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GEN News Highlights : Oct 19, 2010
New Voltage-Sensitive Cell Type Directs Stem-Cell Daughters to Trigger Cancer
Researchers hope manipulating instructor cells will lead to new regenerative and cancer therapies.!--h2>
Tufts University researchers have identified what appears to be a new class of "instructor" cell they claim plays a key role in triggering melanoma-like growth in pigment cells. The team says the events leading to cancerous transformation start as a result of changes in membrane voltage in the instructor cells. This initiates a serotonin transport-based pathway that leads the progeny of stem cells to initiate abnormal growth in melanocytes. They suggest their discoveries could lead to the development of new treatments for diseases as disparate as cancer, vitiligo, and birth defects. Moreover, the future discovery of similar types of instructor cell impacting on different types of body cells could lead to new approaches to regenerative medicine as well as cancer therapy.
The Tufts University research is published in Disease Models and Mechanisms, in a paper titled, “Transmembrane voltage gradient in GlyCl-expressing cell population controls behavior in neural crest derivative in vivo.
Misregulation of stem cells is known to play a role in the development of cancers and birth defects, explains the Tufts team, led by Michael Levin, Ph.D., professor of biology and director of the Center for Regenerative and Developmental Biology. Moreover, studies have shown that stem cells exhibit unique electrophysiological profiles and that ionic currents controlled by ion-channel proteins are critical in stem cell differentiation. However, the role of bioelectrical signals still remains poorly understood, especially in vivo. To investigate the effects of membrane voltage on cell regulation further, the researchers focused on neural crest stem cells in embryos of the frog Xenopus laevis.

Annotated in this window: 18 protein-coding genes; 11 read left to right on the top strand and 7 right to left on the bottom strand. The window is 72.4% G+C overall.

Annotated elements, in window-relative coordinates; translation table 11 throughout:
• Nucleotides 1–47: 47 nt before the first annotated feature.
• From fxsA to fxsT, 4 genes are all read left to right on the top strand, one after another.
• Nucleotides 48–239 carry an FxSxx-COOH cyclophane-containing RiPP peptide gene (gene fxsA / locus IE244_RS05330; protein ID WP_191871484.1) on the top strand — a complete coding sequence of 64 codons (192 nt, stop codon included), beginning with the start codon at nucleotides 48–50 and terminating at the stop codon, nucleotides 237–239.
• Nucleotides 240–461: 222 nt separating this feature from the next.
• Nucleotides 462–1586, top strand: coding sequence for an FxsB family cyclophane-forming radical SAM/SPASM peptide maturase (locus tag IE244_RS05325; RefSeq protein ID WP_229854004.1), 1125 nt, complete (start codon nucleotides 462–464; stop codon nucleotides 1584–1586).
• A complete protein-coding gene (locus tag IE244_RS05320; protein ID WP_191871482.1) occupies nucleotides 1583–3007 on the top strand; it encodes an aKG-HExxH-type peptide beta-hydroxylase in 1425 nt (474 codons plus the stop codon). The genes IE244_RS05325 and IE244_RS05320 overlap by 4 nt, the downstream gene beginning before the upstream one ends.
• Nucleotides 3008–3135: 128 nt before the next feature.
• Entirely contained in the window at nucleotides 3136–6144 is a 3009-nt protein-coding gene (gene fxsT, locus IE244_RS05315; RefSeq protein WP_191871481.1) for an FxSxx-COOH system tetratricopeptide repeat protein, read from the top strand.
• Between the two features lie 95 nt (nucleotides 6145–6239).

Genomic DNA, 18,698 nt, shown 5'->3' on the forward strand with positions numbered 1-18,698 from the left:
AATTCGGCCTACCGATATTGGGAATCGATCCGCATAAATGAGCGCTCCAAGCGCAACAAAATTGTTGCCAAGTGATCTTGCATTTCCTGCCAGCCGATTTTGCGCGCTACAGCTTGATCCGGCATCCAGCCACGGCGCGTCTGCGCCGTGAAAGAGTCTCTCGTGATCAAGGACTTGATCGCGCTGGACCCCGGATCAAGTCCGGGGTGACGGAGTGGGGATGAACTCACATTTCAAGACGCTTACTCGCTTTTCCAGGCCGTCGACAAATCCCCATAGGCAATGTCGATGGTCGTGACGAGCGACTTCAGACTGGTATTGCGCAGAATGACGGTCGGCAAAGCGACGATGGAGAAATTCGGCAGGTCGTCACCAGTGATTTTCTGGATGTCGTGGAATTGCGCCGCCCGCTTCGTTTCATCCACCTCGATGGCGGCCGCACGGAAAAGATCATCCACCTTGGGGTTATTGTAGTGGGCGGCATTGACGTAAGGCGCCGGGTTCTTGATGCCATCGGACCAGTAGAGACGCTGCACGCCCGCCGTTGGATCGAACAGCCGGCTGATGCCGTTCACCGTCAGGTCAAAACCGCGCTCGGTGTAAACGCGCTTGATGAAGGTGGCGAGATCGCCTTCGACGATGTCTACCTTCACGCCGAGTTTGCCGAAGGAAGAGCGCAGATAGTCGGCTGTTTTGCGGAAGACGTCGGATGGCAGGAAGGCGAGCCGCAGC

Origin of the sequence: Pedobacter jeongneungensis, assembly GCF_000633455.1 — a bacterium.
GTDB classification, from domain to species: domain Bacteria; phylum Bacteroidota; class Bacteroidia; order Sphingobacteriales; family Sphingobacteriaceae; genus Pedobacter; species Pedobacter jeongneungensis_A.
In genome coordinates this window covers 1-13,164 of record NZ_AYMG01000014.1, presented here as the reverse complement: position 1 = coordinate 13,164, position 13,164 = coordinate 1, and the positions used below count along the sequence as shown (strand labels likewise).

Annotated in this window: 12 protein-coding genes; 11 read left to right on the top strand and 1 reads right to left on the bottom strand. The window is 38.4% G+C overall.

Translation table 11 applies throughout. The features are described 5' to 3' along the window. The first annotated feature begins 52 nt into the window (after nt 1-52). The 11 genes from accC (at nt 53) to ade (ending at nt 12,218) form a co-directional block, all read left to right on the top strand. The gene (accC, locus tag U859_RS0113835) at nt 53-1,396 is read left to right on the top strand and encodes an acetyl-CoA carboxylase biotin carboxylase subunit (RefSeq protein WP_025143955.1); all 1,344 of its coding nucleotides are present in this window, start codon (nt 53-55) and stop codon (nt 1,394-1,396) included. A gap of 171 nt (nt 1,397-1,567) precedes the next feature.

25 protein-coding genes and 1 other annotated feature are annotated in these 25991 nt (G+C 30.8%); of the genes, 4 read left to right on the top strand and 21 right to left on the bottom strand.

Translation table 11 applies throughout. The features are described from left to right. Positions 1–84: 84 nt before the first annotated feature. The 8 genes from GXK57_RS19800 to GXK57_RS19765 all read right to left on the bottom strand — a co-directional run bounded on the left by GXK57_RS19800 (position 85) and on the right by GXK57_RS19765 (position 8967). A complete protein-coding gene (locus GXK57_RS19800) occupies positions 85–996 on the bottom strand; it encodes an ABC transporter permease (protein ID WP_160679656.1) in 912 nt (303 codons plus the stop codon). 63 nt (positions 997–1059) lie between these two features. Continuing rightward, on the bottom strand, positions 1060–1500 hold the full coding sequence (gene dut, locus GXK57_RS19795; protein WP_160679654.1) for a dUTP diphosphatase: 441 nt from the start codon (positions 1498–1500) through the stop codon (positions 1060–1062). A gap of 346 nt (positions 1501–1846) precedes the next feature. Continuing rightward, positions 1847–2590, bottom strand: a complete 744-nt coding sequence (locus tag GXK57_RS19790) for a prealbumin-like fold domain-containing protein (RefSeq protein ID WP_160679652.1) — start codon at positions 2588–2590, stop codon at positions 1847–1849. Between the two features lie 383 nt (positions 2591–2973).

During development in vertebrates, including humans, neural crest cells migrate throughout the body and give rise to a range of cell types, including melanocytes and tissues in the heart, face, and skin, the team notes. Congential malformations of the neural crest are already known to lead to birth defects.
The Tufts researchers manipulated the electrical properties of a newly identified cell population found throughout the frog embryo, by using ivermectin to open the glycine gated chloride channels (GlyCl) characteristic of the newly identified cell type. They found that changing the chloride ion levels to either hyperpolarize or depolarize the cells triggered abnormal growth in distant, neural crest-derived melanocytes. The affected melanocytes proliferated abnormally and also changed shape, invading neural tissues, blood vessels, and gut in a manner typical of metastasis. When the team used different methods to manipulate the transmembrane potential of what they termed the instructor cells, the effects on distant melanocytes were the same, suggesting it was the voltage change itself and not the method used, the chloride flow, or GlyCl channel that were responsible.
Subsequent testing of human epidermal melanocytes in a depolarizing medium also resulted in a shape change similar to that found in the Xenopus tadpoles. Further investigation suggested that serotonin was the likely messenger responsible for converting the voltage change in the instructor cells to changes in the melanocytes.
“Discovering this novel bioelectric signal and new cell type could be very important in efforts to understand the mechanisms that coordinate stem cell function within the host organism and prevent tumor growth,” Dr. Levin suggests. “Ultimately it could enable us to guide cell behaviors toward regenerative medicine applications.”
The Tufts researchers are already looking at the potential for using voltage-sensitive dyes for noninvasive cancer detection, and investigating possible techniques that could prevent cancer progression through the repolarization of abnormal cells and their instructor cells.
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